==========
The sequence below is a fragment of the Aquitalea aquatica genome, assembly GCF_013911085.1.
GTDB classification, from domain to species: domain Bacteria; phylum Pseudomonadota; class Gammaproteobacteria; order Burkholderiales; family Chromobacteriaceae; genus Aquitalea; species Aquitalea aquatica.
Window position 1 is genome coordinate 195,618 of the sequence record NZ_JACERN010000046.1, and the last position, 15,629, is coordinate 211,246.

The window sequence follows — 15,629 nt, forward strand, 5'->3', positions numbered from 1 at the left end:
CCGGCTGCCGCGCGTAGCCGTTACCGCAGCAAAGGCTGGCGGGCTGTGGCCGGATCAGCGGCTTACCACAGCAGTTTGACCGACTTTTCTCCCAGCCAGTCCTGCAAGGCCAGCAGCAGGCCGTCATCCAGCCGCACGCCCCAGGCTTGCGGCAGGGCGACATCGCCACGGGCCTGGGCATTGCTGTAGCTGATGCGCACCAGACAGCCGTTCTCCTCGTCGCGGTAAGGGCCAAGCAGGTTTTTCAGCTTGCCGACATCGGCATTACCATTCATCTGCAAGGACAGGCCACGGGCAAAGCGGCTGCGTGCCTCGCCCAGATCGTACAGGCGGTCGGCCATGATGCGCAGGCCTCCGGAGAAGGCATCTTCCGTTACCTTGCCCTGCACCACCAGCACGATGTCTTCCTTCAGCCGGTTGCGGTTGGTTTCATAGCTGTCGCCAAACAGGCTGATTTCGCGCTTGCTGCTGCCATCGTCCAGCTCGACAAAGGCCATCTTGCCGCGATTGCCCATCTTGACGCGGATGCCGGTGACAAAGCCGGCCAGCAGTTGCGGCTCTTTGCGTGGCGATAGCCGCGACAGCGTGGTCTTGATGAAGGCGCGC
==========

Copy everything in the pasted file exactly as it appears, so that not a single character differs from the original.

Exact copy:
The sequence below is a fragment of the Aquitalea aquatica genome, assembly GCF_013911085.1.
GTDB classification, from domain to species: domain Bacteria; phylum Pseudomonadota; class Gammaproteobacteria; order Burkholderiales; family Chromobacteriaceae; genus Aquitalea; species Aquitalea aquatica.
Window position 1 is genome coordinate 195,618 of the sequence record NZ_JACERN010000046.1, and the last position, 15,629, is coordinate 211,246.

The window sequence follows — 15,629 nt, forward strand, 5'->3', positions numbered from 1 at the left end:
CCGGCTGCCGCGCGTAGCCGTTACCGCAGCAAAGGCTGGCGGGCTGTGGCCGGATCAGCGGCTTACCACAGCAGTTTGACCGACTTTTCTCCCAGCCAGTCCTGCAAGGCCAGCAGCAGGCCGTCATCCAGCCGCACGCCCCAGGCTTGCGGCAGGGCGACATCGCCACGGGCCTGGGCATTGCTGTAGCTGATGCGCACCAGACAGCCGTTCTCCTCGTCGCGGTAAGGGCCAAGCAGGTTTTTCAGCTTGCCGACATCGGCATTACCATTCATCTGCAAGGACAGGCCACGGGCAAAGCGGCTGCGTGCCTCGCCCAGATCGTACAGGCGGTCGGCCATGATGCGCAGGCCTCCGGAGAAGGCATCTTCCGTTACCTTGCCCTGCACCACCAGCACGATGTCTTCCTTCAGCCGGTTGCGGTTGGTTTCATAGCTGTCGCCAAACAGGCTGATTTCGCGCTTGCTGCTGCCATCGTCCAGCTCGACAAAGGCCATCTTGCCGCGATTGCCCATCTTGACGCGGATGCCGGTGACAAAGCCGGCCAGCAGTTGCGGCTCTTTGCGTGGCGATAGCCGCGACAGCGTGGTCTTGATGAAGGCGCGC